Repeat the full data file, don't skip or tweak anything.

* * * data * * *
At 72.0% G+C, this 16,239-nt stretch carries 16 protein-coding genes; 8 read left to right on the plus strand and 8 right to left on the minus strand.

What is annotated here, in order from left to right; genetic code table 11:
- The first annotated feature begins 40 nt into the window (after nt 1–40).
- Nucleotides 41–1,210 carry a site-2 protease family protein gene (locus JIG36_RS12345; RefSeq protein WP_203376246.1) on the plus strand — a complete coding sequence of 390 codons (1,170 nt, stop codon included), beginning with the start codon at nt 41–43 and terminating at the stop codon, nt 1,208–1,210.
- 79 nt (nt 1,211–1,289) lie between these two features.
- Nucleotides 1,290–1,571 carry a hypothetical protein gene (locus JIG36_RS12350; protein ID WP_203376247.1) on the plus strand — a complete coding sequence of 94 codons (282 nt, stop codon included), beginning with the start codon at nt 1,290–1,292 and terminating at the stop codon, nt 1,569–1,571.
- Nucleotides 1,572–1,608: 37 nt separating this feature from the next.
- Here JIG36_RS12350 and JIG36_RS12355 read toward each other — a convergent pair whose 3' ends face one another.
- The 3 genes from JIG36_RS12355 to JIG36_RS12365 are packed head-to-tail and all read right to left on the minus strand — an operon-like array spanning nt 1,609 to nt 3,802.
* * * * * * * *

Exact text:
At 72.0% G+C, this 16,239-nt stretch carries 16 protein-coding genes; 8 read left to right on the plus strand and 8 right to left on the minus strand.

What is annotated here, in order from left to right; genetic code table 11:
- The first annotated feature begins 40 nt into the window (after nt 1–40).
- Nucleotides 41–1,210 carry a site-2 protease family protein gene (locus JIG36_RS12345; RefSeq protein WP_203376246.1) on the plus strand — a complete coding sequence of 390 codons (1,170 nt, stop codon included), beginning with the start codon at nt 41–43 and terminating at the stop codon, nt 1,208–1,210.
- 79 nt (nt 1,211–1,289) lie between these two features.
- Nucleotides 1,290–1,571 carry a hypothetical protein gene (locus JIG36_RS12350; protein ID WP_203376247.1) on the plus strand — a complete coding sequence of 94 codons (282 nt, stop codon included), beginning with the start codon at nt 1,290–1,292 and terminating at the stop codon, nt 1,569–1,571.
- Nucleotides 1,572–1,608: 37 nt separating this feature from the next.
- Here JIG36_RS12350 and JIG36_RS12355 read toward each other — a convergent pair whose 3' ends face one another.
- The 3 genes from JIG36_RS12355 to JIG36_RS12365 are packed head-to-tail and all read right to left on the minus strand — an operon-like array spanning nt 1,609 to nt 3,802.